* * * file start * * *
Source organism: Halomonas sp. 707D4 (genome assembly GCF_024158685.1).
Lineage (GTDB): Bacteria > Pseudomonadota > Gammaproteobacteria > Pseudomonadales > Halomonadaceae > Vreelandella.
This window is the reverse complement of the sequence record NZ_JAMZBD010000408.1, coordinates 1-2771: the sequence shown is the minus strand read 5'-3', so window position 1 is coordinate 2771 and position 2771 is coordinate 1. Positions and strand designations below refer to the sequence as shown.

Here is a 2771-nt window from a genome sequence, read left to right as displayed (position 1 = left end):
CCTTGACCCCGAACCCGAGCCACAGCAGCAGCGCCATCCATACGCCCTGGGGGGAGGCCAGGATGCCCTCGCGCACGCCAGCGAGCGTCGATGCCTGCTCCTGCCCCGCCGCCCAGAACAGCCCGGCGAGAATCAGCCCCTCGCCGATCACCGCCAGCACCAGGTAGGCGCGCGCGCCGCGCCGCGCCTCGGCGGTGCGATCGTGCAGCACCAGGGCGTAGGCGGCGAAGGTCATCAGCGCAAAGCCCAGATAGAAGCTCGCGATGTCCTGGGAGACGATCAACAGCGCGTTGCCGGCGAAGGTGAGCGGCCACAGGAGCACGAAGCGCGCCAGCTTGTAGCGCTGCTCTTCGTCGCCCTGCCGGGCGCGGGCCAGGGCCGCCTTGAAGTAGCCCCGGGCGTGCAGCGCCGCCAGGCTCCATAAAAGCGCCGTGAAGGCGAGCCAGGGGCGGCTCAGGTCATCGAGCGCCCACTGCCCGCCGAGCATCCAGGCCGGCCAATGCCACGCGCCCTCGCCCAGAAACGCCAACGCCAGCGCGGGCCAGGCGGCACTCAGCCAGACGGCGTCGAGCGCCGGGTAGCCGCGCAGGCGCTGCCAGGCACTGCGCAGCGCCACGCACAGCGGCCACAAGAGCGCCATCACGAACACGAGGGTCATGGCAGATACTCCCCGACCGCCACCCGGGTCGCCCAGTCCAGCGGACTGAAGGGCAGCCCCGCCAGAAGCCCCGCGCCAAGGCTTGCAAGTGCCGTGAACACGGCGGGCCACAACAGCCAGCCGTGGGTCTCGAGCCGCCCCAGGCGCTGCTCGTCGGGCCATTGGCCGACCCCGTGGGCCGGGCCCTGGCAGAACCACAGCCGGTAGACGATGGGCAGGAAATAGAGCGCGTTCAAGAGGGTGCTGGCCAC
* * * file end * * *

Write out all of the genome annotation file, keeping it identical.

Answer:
Source organism: Halomonas sp. 707D4 (genome assembly GCF_024158685.1).
Lineage (GTDB): Bacteria > Pseudomonadota > Gammaproteobacteria > Pseudomonadales > Halomonadaceae > Vreelandella.
This window is the reverse complement of the sequence record NZ_JAMZBD010000408.1, coordinates 1-2771: the sequence shown is the minus strand read 5'-3', so window position 1 is coordinate 2771 and position 2771 is coordinate 1. Positions and strand designations below refer to the sequence as shown.

Here is a 2771-nt window from a genome sequence, read left to right as displayed (position 1 = left end):
CCTTGACCCCGAACCCGAGCCACAGCAGCAGCGCCATCCATACGCCCTGGGGGGAGGCCAGGATGCCCTCGCGCACGCCAGCGAGCGTCGATGCCTGCTCCTGCCCCGCCGCCCAGAACAGCCCGGCGAGAATCAGCCCCTCGCCGATCACCGCCAGCACCAGGTAGGCGCGCGCGCCGCGCCGCGCCTCGGCGGTGCGATCGTGCAGCACCAGGGCGTAGGCGGCGAAGGTCATCAGCGCAAAGCCCAGATAGAAGCTCGCGATGTCCTGGGAGACGATCAACAGCGCGTTGCCGGCGAAGGTGAGCGGCCACAGGAGCACGAAGCGCGCCAGCTTGTAGCGCTGCTCTTCGTCGCCCTGCCGGGCGCGGGCCAGGGCCGCCTTGAAGTAGCCCCGGGCGTGCAGCGCCGCCAGGCTCCATAAAAGCGCCGTGAAGGCGAGCCAGGGGCGGCTCAGGTCATCGAGCGCCCACTGCCCGCCGAGCATCCAGGCCGGCCAATGCCACGCGCCCTCGCCCAGAAACGCCAACGCCAGCGCGGGCCAGGCGGCACTCAGCCAGACGGCGTCGAGCGCCGGGTAGCCGCGCAGGCGCTGCCAGGCACTGCGCAGCGCCACGCACAGCGGCCACAAGAGCGCCATCACGAACACGAGGGTCATGGCAGATACTCCCCGACCGCCACCCGGGTCGCCCAGTCCAGCGGACTGAAGGGCAGCCCCGCCAGAAGCCCCGCGCCAAGGCTTGCAAGTGCCGTGAACACGGCGGGCCACAACAGCCAGCCGTGGGTCTCGAGCCGCCCCAGGCGCTGCTCGTCGGGCCATTGGCCGACCCCGTGGGCCGGGCCCTGGCAGAACCACAGCCGGTAGACGATGGGCAGGAAATAGAGCGCGTTCAAGAGGGTGCTGGCCAC